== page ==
CS 430: Lecture 11 - Rust Mains

Dear students:

Today we start talking about Rust.

Dealing with Option and Result

Rust is serious about forcing programmers to deal with errors. And it doesn't have exceptions. Instead functions give back Option or Result. Option is this enum:

enum Option<T> {
  None,
  Some(T),
}

Result is this enum:

enum Result<T, E> {
  Error(E),
  Ok(T),
}

Rust code that anticipates failure is going to be messier than the code that you've been writing in Java that doesn't anticipate failure. Let's examine the mechanisms we have for dealing with these failure types.

Our first and most verbose option is a match expression or statement. If we are trying to open a file, we choose between panic and the successfully opened file with this match expression:

let file = match File::open("names.txt") {
  Err(error) => panic!("Couldn't open names.txt. Cause: {}", error)),
  Ok(file) => file,
};

This code feels like it shouldn't compile because two arms of the match don't yield the same type. The Ok arm yields a file type, and the Err arm yields a…what? The panic! macro calls the exit function, which has a return type of ! or never. The type checker will overlook never types since they signal that a computation is not going to return back to the surrounding context.

If you want to respond to the Ok variant, you can write a conditional statement with a let-binding and pattern matching built into the condition:

if let Ok(file) = File::open("names.txt") {
  // read file
}

But let's be honest. These solutions require more code than we want to write and look at. If we want to fail or proceed with just a single statement, we may use the unwrap function, which has a definition like this:

impl Result<T> {
  fn unwrap(self) -> T {
    match self {
      Err(error) => panic!("some stock error message: {}", error),
      Ok(value) => value,
    }
  }
}

This function lets us much shorter code:

let file = File::open("names.txt").unwrap();

The expect function behaves similarly, but it lets us send in a custom error message:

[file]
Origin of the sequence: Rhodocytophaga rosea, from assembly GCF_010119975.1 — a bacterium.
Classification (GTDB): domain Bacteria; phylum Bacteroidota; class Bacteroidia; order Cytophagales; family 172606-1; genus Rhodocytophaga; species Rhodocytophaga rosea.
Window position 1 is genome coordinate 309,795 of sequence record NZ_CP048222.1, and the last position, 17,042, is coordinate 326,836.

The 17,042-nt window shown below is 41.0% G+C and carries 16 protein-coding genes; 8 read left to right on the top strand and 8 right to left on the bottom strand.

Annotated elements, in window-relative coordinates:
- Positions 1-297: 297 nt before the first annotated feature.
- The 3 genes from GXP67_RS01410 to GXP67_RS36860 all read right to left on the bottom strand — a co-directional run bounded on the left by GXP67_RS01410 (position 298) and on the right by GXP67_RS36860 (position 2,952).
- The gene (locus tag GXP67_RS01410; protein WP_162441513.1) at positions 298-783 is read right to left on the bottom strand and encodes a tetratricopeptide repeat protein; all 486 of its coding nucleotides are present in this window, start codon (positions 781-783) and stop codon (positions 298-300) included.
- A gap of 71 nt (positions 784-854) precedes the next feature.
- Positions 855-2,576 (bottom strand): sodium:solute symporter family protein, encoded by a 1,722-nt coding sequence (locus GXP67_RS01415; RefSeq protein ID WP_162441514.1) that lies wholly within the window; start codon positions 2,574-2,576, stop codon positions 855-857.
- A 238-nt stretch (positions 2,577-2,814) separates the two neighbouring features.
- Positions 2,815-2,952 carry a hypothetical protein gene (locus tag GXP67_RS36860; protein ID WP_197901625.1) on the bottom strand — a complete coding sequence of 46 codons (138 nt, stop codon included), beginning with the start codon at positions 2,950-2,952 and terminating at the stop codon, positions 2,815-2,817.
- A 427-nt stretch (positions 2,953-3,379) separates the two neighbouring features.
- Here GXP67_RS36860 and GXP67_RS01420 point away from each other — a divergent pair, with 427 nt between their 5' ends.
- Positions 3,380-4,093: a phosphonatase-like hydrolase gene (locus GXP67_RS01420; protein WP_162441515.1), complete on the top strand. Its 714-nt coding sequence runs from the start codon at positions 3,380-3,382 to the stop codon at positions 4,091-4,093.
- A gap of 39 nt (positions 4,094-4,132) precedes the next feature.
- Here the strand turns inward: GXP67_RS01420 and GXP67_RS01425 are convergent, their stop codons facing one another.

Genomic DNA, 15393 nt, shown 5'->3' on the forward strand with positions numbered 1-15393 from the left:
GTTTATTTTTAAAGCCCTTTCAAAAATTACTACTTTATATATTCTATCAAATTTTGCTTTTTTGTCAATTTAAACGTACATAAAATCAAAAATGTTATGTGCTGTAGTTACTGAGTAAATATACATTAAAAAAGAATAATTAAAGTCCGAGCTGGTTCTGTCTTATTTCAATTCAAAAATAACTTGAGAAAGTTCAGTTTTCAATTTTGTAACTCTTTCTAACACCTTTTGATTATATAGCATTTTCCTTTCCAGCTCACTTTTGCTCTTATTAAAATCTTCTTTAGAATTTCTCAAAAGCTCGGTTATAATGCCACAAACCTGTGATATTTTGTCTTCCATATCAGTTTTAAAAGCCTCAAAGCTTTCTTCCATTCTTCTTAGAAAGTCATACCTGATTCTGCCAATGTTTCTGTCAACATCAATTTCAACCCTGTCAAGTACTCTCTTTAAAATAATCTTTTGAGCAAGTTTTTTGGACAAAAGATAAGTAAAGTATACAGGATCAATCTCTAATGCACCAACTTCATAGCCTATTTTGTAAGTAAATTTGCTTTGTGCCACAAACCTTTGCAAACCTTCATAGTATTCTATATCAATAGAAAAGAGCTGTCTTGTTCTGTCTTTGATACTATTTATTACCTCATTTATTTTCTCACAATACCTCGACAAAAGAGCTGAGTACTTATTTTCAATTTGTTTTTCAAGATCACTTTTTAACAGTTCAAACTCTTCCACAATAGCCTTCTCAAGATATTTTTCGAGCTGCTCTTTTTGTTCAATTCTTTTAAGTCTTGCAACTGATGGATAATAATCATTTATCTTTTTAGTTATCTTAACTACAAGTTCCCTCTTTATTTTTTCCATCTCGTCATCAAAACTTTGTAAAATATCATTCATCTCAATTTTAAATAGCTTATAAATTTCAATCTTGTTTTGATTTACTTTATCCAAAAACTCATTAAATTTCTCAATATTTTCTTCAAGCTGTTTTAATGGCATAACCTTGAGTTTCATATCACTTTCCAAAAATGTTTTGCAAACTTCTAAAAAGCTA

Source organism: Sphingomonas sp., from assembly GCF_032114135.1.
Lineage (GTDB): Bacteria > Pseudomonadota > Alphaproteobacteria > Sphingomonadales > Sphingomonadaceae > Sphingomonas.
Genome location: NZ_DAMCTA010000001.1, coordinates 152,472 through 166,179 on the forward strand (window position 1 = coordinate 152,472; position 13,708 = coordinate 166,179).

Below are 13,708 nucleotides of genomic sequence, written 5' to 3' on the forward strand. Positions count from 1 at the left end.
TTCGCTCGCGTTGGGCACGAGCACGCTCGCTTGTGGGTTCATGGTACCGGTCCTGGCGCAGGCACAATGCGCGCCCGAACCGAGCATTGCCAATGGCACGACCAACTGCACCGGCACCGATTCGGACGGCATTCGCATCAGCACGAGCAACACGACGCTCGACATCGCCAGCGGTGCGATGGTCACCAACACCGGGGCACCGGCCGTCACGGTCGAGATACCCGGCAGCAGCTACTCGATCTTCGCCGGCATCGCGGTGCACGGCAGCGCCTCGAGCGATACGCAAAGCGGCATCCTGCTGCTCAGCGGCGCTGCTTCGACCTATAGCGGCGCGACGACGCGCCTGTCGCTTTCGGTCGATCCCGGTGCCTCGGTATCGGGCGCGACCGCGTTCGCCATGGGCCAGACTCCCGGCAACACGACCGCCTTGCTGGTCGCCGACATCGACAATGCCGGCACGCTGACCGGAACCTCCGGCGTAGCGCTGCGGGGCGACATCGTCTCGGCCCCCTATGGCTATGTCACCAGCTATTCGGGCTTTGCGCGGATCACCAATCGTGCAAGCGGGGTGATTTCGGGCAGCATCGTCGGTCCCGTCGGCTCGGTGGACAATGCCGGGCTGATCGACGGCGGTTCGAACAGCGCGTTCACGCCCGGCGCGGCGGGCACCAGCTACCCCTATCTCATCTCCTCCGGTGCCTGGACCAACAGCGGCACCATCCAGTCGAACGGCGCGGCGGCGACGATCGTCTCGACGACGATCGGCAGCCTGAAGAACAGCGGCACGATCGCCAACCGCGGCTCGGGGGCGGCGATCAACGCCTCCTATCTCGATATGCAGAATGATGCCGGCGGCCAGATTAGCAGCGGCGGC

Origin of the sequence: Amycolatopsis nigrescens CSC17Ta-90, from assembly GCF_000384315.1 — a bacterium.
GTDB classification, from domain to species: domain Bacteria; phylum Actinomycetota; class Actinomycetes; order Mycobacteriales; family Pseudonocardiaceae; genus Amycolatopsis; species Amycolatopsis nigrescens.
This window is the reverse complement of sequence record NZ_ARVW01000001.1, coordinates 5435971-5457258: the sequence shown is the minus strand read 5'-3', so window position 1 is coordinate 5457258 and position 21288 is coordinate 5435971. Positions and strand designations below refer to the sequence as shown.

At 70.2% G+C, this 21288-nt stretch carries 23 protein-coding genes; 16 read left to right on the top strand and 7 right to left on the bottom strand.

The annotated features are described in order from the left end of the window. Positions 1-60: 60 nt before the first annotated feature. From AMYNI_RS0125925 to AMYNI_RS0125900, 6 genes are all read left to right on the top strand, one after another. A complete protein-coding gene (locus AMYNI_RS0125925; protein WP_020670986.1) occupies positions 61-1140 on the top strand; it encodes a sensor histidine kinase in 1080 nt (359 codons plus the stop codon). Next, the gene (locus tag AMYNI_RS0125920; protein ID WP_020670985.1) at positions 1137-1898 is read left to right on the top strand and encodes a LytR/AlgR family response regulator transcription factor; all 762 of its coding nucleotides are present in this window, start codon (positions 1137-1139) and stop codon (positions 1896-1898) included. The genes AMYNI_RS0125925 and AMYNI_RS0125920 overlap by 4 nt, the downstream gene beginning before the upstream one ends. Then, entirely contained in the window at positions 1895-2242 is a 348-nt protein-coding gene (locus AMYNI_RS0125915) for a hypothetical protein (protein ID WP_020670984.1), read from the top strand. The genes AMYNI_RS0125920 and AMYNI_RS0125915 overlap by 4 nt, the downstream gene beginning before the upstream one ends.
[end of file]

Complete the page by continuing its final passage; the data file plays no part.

let file = File::open("names.txt").expect("couldn't open names.txt");

Both unwrap and expect panic, offering no chance for recovery. There are some related functions that are less despairing. The unwrap_or function gives you a chance to pick a default value:

impl Result<T> {
  fn unwrap_or(self, default: T) -> T {
    match self {
      Err(_) => default,
      Ok(value) => value,
    }
  }
}

Command-Line Arguments

for arg in env::args().skip(1) {
    println!("{:?}", arg);
}
let mut args = env::args().skip(1);
let path = args.next().expect("Expected path as command-line argument.");
println!("path: {:?}", path);

Slurping Input

Rust doesn't have anything like Scanner in its standard library. There are some third-party crates that define macros that behave like scanf. Feel free to explore those on your own. For today, we'll confine ourselves to stock Rust and just read strings from a file.

If we want just one line, we might write this code:

let file = File::open("names.txt").expect("couldn't open names.txt");
let mut reader = BufReader::new(file);
let mut line = String::new();
reader.read_line(&mut line).expect("read failed");

If we want to process all the lines, we can use an iterator and a for loop:

let file = File::open("names.txt").expect("couldn't open names.txt");
let reader = BufReader::new(file);
for line in reader.lines() {
    println!("line: {:?}", line.unwrap());
}

If we want all the text, we can us std::fs::read_to_string:

let text = fs::read_to_string("names.txt").expect("read failed");
println!("{}", text);

Reading from STDIN is a little different, as we'll see in a moment.

Parsing Strings

When you read from a file or command-line arguments, you receive a string. If you expect the content to actually be some other type, you need to parse the string, which you can do with the parse method of str. There are many definitions of this method for various types, and you must indicate which one you want. One way is to include a specific generic parameter on the function call using the turbofish:

let ago_text = "87";
let ago = ago_text.parse::<u32>();

Another way is to explicitly state the variable type. But parsing may fail if the content isn't what you think it is. You'll either need to specify a Result type or unwrap the value:

let ago_text = "87";
let ago: Result<u32> = ago_text.parse();
let ago: u32 = ago_text.parse().expect("bad number");

Exercises

We'll explore these failure-aware types and file I/O further by solving these problems from Open Kattis:

TODO

Here's your list of things to do in the near future:

See you next time.

Sincerely,

P.S. It's time for a haiku!

Goldilocks tried C… Java, Python, Haskell, Rust… She'll need more bears soon